The Need for Green Spaces
Posted On : July, 9, 2013 | By សំឡេងទីក្រុង

Phnom Penh residents are active. In the evenings just about any available space fills up with people playing badminton, football, or shuttlecock, or simply hanging out talking to friends. The city’s streets are however not the safest places to play and do sports, especially for children. As such, the city’s parks are in high demand. Yet only 0.66 square kilometres of Phnom Penh are officially public parks, representing only about 0.1% of the entire city. And all of the public parks are in downtown Phnom Penh. Although the city’s outskirts for now have plenty of open space, none has been designated as a public park, and with private developers running the show, it seems any vacant land is more likely to end up hosting the next borey than a common green space.

The Importance of Parks

Parks play an important role in the urban environment and take on many roles. They provide a spot for people to gather and socialise. Outside the house children can be as loud as they want and with as many of their friends as they like. Being public by nature, parks are ideal for socialising as they eliminate social boundaries. Go to a park in Phnom Penh or any other city and you’ll find people from all walks of life enjoying them. Everyone is equal in a park.

Parks are also a spot of greenery in the otherwise drab cement and glass constructions that we live and work in. Breaking up the drudgery of the urban landscape with some greenery is vital to the health of both the city and its residents, and helps to diminish the noise and pollution produced by the city. The Botanical Gardens in Singapore for example are an oasis of calm in the busy city-state.

Symphony Lake in the Singapore Botanic Gardens, Singapore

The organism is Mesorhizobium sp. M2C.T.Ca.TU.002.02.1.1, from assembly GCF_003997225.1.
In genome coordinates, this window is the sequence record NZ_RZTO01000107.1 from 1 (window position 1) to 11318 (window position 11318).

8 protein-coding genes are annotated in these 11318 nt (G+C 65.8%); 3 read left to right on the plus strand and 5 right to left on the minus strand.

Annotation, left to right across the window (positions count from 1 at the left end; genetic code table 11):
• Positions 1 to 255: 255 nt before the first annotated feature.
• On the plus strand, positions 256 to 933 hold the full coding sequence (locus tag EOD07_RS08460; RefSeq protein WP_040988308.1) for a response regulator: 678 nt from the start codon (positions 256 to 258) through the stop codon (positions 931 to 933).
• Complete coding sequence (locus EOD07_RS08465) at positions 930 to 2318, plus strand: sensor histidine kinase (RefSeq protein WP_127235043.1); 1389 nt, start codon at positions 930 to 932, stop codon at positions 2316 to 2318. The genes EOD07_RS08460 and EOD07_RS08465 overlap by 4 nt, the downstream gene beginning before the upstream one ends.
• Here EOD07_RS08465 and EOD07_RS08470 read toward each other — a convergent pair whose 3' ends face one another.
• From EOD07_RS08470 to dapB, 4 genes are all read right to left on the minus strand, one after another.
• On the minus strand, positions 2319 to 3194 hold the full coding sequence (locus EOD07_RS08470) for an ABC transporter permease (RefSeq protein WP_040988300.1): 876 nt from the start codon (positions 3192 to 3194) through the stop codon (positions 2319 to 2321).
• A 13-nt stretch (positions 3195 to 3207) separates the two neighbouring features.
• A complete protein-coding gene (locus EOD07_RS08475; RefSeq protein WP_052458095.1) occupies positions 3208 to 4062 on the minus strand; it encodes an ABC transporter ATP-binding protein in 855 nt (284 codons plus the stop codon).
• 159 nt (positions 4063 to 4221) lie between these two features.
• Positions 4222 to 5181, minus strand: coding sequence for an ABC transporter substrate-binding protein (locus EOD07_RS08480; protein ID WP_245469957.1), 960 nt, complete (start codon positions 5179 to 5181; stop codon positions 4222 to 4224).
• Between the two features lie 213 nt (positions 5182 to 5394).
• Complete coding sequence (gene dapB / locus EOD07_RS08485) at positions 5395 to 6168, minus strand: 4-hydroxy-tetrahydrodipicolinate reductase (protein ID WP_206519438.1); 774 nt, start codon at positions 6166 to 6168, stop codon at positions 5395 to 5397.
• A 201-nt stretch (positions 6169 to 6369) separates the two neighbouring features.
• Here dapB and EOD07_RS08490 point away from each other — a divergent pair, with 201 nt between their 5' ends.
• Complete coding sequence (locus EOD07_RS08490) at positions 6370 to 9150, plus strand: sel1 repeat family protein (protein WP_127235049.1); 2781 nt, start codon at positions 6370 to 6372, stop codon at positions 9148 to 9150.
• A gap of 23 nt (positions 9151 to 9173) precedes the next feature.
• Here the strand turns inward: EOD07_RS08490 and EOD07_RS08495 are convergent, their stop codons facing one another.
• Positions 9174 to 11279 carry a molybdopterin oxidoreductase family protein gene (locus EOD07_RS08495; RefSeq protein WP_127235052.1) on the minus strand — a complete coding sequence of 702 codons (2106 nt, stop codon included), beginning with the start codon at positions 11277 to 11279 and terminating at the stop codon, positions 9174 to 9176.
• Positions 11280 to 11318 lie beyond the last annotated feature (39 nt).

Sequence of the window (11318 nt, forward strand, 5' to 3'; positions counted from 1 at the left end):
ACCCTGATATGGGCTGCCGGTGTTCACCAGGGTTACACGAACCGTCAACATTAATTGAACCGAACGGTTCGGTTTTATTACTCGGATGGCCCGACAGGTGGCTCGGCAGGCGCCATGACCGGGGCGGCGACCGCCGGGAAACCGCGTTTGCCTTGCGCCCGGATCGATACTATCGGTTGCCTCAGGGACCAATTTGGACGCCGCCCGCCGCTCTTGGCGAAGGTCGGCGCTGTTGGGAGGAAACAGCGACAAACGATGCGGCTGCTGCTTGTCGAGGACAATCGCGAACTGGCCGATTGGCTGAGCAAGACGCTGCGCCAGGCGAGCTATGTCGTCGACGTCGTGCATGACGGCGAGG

Symphony Lake in the Singapore Botanic Gardens, Singapore

Jogging, aerobics, playing a team sport or doing yoga, are all possible in a park. Some parks – such as Phnom Penh’s Riverside – even have outdoor gyms. In Bangkok, the green and shady grounds of Lumphini Park are a popular place for locals to exercise.

Lumphini_Park_air_view

Lumphini Park in Bangkok, Thailand

Monuments, memorials and other historic, culturally-significant events are commonly showcased in parks, creating a space in which to contemplate the history of a people or nation. Parks can be used to highlight the memories of a country and allow the people to experience the art of the monument or memorial in a setting designed for that purpose. Beihai Park in Beijing is an excellent example of a park used to illustrate a country’s history.

Beihai Park in Beijing, China

Beihai Park in Beijing, China

Phnom Penh’s Need

Phnom Penh is in need of more parks. Only a dozen or so larger green spaces exist in the capital, and while these fill up in the evenings, people are noticeably absent from the city’s parks during the day. Daytime usage is low due to limited shading; few of Phnom Penh’s parks have extensive tree coverage. Indeed, most of city’s parks seem to be designed less for the city’s residents than for ornamental purposes.

As the city grows, the increasing population is putting more and more pressure on the existing parks, with many parks crowded with people at nightfall. Instead of recognising the residents’ need for more public spaces, however, vacant land is rapidly developed; even the surroundings of the much-loved Olympic Stadium have now been sold off.  Similarly, the authorities are failing to develop more parks as the city expands, meaning residents outside the city’s immediate centre have access to very few green spaces in their immediate vicinity.  Anything even remotely similar to Lumphini Park in Bangkok, the Beihai Park in Beijing, or the Botanical Gardens in Singapore is missing in Phnom Penh.

Hun Sen Park in Phnom Penh, Cambodia

Hun Sen Park in Phnom Penh, Cambodia

In response to the increasing demand for sports grounds, a number of artificial turf fields have opened around Phnom Penh over the past year. Privately owned, these facilities charge a small fee for use and have proven particularly popular with local football teams. While the artificial turfs are not parks, their popularity speaks to Phnom Penh’s need for more public space.

To showcase the need for more and better parks the Urban Voice Team has been using the Map to indicate where people can go to play sports and what public spaces there are. Click on the criteria “Places for Leisure”, and it’ll show parks, sports facilities, and play grounds in Phnom Penh. And don’t forget you can add any that are new or we missed by clicking “Submit a Report”. Phnom Penh, after all, is not just a place to live and work but also a place to socialize and exercise.

Urban Voice Cambodia

Urban Voice Cambodia